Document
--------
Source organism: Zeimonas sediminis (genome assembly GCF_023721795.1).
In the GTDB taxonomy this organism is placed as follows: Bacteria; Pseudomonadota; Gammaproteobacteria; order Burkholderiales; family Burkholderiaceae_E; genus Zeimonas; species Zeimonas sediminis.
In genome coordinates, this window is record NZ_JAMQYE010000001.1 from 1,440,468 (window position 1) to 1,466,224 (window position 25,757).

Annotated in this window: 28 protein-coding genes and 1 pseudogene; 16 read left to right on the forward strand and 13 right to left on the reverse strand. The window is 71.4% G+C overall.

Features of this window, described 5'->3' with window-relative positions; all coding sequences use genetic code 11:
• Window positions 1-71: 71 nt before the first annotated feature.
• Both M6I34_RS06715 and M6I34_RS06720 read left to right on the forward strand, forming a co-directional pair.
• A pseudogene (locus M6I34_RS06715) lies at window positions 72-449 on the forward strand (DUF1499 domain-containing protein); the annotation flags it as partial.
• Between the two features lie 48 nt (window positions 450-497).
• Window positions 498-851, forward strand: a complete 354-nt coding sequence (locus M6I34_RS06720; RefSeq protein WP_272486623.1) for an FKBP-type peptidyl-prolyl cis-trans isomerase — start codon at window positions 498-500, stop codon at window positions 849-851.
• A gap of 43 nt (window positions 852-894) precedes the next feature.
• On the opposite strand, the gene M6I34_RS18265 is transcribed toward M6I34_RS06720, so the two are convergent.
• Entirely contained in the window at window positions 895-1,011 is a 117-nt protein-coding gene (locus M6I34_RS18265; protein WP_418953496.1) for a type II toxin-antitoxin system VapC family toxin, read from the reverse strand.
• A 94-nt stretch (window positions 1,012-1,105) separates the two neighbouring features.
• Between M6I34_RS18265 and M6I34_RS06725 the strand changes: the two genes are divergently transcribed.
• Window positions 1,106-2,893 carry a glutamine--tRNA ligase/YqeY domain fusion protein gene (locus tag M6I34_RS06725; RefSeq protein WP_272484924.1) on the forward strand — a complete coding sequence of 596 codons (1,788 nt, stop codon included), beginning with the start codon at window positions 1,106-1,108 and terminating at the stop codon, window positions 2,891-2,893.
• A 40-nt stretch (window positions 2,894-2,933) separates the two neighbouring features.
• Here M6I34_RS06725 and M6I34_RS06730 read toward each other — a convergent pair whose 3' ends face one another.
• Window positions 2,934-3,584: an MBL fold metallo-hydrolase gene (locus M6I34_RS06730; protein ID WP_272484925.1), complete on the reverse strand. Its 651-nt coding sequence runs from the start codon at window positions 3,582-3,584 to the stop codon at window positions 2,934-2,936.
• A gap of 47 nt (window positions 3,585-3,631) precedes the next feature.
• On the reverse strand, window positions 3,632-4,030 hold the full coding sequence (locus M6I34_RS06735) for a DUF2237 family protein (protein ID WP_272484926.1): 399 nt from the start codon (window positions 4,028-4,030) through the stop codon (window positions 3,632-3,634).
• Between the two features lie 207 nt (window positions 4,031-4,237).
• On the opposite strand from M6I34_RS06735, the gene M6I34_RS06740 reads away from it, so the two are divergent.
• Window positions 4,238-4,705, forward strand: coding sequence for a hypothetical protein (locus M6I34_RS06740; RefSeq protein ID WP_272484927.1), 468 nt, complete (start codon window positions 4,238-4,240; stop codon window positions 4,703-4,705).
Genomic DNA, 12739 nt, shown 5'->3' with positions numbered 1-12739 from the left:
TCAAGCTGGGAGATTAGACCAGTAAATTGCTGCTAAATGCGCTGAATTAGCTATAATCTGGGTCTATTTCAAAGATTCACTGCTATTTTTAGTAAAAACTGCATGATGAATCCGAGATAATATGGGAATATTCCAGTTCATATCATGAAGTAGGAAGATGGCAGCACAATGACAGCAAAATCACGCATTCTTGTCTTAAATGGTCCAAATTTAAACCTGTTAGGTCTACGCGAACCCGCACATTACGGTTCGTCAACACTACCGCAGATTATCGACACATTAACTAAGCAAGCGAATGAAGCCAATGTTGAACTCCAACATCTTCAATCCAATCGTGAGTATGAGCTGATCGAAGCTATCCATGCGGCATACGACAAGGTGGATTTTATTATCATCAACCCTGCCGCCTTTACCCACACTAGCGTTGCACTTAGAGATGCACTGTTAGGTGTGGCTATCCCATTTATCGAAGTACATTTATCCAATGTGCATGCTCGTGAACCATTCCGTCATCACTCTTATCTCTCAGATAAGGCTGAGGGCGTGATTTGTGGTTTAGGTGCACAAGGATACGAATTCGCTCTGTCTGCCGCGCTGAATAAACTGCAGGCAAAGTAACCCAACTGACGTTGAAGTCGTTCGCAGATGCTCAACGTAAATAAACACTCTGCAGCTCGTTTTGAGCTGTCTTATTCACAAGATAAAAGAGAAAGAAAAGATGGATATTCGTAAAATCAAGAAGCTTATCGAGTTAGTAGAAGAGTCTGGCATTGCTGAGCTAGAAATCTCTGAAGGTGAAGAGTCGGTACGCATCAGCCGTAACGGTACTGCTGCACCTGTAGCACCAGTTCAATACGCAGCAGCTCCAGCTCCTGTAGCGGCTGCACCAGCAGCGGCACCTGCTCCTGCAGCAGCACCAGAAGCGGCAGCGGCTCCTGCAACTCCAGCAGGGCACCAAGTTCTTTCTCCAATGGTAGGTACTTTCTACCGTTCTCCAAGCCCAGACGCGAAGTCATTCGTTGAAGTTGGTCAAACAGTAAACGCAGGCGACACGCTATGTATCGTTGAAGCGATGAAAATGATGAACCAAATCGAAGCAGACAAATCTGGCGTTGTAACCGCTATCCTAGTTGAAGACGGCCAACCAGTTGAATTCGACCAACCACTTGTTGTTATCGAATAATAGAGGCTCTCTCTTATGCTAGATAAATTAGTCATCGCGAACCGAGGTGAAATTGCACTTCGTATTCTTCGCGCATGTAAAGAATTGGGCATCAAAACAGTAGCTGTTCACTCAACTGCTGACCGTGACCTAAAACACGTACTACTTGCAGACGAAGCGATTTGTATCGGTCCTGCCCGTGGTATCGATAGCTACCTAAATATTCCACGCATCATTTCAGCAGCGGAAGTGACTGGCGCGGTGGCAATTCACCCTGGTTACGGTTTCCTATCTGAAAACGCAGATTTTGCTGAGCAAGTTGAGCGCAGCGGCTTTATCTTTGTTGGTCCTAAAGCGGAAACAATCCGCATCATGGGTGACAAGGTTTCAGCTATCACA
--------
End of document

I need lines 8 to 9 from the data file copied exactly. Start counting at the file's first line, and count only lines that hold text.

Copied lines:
• A pseudogene (locus M6I34_RS06715) lies at window positions 72-449 on the forward strand (DUF1499 domain-containing protein); the annotation flags it as partial.
• Between the two features lie 48 nt (window positions 450-497).